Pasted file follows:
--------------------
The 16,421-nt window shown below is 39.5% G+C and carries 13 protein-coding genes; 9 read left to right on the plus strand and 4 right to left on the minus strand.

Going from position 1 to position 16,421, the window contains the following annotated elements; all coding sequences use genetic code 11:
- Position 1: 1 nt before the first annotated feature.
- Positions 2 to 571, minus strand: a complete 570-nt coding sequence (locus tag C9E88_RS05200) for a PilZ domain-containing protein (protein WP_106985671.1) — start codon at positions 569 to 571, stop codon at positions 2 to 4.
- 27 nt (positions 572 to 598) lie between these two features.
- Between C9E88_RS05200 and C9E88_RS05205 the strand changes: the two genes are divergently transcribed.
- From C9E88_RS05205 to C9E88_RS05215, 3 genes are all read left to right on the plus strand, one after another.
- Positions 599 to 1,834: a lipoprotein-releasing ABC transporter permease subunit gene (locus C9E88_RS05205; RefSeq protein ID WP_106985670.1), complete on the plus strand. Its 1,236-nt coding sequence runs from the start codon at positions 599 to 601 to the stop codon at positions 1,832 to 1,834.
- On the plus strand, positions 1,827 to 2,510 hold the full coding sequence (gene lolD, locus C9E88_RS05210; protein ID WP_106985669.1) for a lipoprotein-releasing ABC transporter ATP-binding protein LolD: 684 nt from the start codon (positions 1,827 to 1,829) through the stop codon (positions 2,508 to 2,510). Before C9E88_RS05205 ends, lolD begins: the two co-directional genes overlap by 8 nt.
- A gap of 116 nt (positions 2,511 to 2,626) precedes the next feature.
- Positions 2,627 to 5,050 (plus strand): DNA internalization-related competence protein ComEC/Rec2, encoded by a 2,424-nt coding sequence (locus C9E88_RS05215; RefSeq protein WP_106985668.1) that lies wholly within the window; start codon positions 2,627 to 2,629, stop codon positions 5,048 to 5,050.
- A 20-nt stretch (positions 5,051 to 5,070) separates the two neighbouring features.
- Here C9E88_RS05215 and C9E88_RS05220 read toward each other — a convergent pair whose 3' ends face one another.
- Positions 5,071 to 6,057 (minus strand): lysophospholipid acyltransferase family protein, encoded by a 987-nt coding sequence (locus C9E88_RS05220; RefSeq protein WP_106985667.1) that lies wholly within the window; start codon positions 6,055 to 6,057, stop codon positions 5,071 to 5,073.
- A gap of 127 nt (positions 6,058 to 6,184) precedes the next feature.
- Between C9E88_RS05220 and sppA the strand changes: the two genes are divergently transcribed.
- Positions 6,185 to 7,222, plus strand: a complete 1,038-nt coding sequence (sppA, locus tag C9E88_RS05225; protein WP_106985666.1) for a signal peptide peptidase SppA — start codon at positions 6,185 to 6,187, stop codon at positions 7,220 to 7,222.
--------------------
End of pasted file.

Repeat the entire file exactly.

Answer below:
The 16,421-nt window shown below is 39.5% G+C and carries 13 protein-coding genes; 9 read left to right on the plus strand and 4 right to left on the minus strand.

Going from position 1 to position 16,421, the window contains the following annotated elements; all coding sequences use genetic code 11:
- Position 1: 1 nt before the first annotated feature.
- Positions 2 to 571, minus strand: a complete 570-nt coding sequence (locus tag C9E88_RS05200) for a PilZ domain-containing protein (protein WP_106985671.1) — start codon at positions 569 to 571, stop codon at positions 2 to 4.
- 27 nt (positions 572 to 598) lie between these two features.
- Between C9E88_RS05200 and C9E88_RS05205 the strand changes: the two genes are divergently transcribed.
- From C9E88_RS05205 to C9E88_RS05215, 3 genes are all read left to right on the plus strand, one after another.
- Positions 599 to 1,834: a lipoprotein-releasing ABC transporter permease subunit gene (locus C9E88_RS05205; RefSeq protein ID WP_106985670.1), complete on the plus strand. Its 1,236-nt coding sequence runs from the start codon at positions 599 to 601 to the stop codon at positions 1,832 to 1,834.
- On the plus strand, positions 1,827 to 2,510 hold the full coding sequence (gene lolD, locus C9E88_RS05210; protein ID WP_106985669.1) for a lipoprotein-releasing ABC transporter ATP-binding protein LolD: 684 nt from the start codon (positions 1,827 to 1,829) through the stop codon (positions 2,508 to 2,510). Before C9E88_RS05205 ends, lolD begins: the two co-directional genes overlap by 8 nt.
- A gap of 116 nt (positions 2,511 to 2,626) precedes the next feature.
- Positions 2,627 to 5,050 (plus strand): DNA internalization-related competence protein ComEC/Rec2, encoded by a 2,424-nt coding sequence (locus C9E88_RS05215; RefSeq protein WP_106985668.1) that lies wholly within the window; start codon positions 2,627 to 2,629, stop codon positions 5,048 to 5,050.
- A 20-nt stretch (positions 5,051 to 5,070) separates the two neighbouring features.
- Here C9E88_RS05215 and C9E88_RS05220 read toward each other — a convergent pair whose 3' ends face one another.
- Positions 5,071 to 6,057 (minus strand): lysophospholipid acyltransferase family protein, encoded by a 987-nt coding sequence (locus C9E88_RS05220; RefSeq protein WP_106985667.1) that lies wholly within the window; start codon positions 6,055 to 6,057, stop codon positions 5,071 to 5,073.
- A gap of 127 nt (positions 6,058 to 6,184) precedes the next feature.
- Between C9E88_RS05220 and sppA the strand changes: the two genes are divergently transcribed.
- Positions 6,185 to 7,222, plus strand: a complete 1,038-nt coding sequence (sppA, locus tag C9E88_RS05225; protein WP_106985666.1) for a signal peptide peptidase SppA — start codon at positions 6,185 to 6,187, stop codon at positions 7,220 to 7,222.